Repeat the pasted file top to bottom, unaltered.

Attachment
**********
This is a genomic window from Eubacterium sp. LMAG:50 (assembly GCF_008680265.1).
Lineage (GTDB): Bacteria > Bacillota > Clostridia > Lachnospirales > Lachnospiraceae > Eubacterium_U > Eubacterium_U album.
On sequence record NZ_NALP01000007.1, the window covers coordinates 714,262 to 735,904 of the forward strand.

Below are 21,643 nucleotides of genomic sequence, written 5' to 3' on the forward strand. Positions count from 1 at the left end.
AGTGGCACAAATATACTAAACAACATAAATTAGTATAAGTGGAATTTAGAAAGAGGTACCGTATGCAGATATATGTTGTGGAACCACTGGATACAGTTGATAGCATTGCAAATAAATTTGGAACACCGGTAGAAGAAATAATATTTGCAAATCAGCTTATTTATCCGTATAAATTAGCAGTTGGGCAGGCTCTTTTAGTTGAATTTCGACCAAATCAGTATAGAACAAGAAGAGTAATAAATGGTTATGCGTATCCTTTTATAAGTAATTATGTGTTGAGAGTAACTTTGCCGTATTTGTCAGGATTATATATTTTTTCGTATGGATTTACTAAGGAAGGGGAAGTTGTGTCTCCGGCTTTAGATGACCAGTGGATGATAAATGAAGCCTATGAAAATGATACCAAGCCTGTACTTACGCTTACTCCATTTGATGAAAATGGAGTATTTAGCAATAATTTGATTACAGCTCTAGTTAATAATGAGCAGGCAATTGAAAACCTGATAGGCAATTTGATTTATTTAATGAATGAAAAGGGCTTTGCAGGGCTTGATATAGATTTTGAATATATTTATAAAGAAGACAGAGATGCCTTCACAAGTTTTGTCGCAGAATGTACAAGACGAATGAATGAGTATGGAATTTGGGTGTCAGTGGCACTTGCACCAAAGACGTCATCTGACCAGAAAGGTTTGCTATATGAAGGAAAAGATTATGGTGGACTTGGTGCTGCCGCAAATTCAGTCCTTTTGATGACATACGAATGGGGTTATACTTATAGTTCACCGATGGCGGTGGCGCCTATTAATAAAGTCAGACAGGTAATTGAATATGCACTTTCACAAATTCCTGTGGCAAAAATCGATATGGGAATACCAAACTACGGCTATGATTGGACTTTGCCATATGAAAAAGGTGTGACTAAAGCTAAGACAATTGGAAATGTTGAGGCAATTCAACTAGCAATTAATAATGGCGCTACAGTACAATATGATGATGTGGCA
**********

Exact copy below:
This is a genomic window from Eubacterium sp. LMAG:50 (assembly GCF_008680265.1).
Lineage (GTDB): Bacteria > Bacillota > Clostridia > Lachnospirales > Lachnospiraceae > Eubacterium_U > Eubacterium_U album.
On sequence record NZ_NALP01000007.1, the window covers coordinates 714,262 to 735,904 of the forward strand.

Below are 21,643 nucleotides of genomic sequence, written 5' to 3' on the forward strand. Positions count from 1 at the left end.
AGTGGCACAAATATACTAAACAACATAAATTAGTATAAGTGGAATTTAGAAAGAGGTACCGTATGCAGATATATGTTGTGGAACCACTGGATACAGTTGATAGCATTGCAAATAAATTTGGAACACCGGTAGAAGAAATAATATTTGCAAATCAGCTTATTTATCCGTATAAATTAGCAGTTGGGCAGGCTCTTTTAGTTGAATTTCGACCAAATCAGTATAGAACAAGAAGAGTAATAAATGGTTATGCGTATCCTTTTATAAGTAATTATGTGTTGAGAGTAACTTTGCCGTATTTGTCAGGATTATATATTTTTTCGTATGGATTTACTAAGGAAGGGGAAGTTGTGTCTCCGGCTTTAGATGACCAGTGGATGATAAATGAAGCCTATGAAAATGATACCAAGCCTGTACTTACGCTTACTCCATTTGATGAAAATGGAGTATTTAGCAATAATTTGATTACAGCTCTAGTTAATAATGAGCAGGCAATTGAAAACCTGATAGGCAATTTGATTTATTTAATGAATGAAAAGGGCTTTGCAGGGCTTGATATAGATTTTGAATATATTTATAAAGAAGACAGAGATGCCTTCACAAGTTTTGTCGCAGAATGTACAAGACGAATGAATGAGTATGGAATTTGGGTGTCAGTGGCACTTGCACCAAAGACGTCATCTGACCAGAAAGGTTTGCTATATGAAGGAAAAGATTATGGTGGACTTGGTGCTGCCGCAAATTCAGTCCTTTTGATGACATACGAATGGGGTTATACTTATAGTTCACCGATGGCGGTGGCGCCTATTAATAAAGTCAGACAGGTAATTGAATATGCACTTTCACAAATTCCTGTGGCAAAAATCGATATGGGAATACCAAACTACGGCTATGATTGGACTTTGCCATATGAAAAAGGTGTGACTAAAGCTAAGACAATTGGAAATGTTGAGGCAATTCAACTAGCAATTAATAATGGCGCTACAGTACAATATGATGATGTGGCA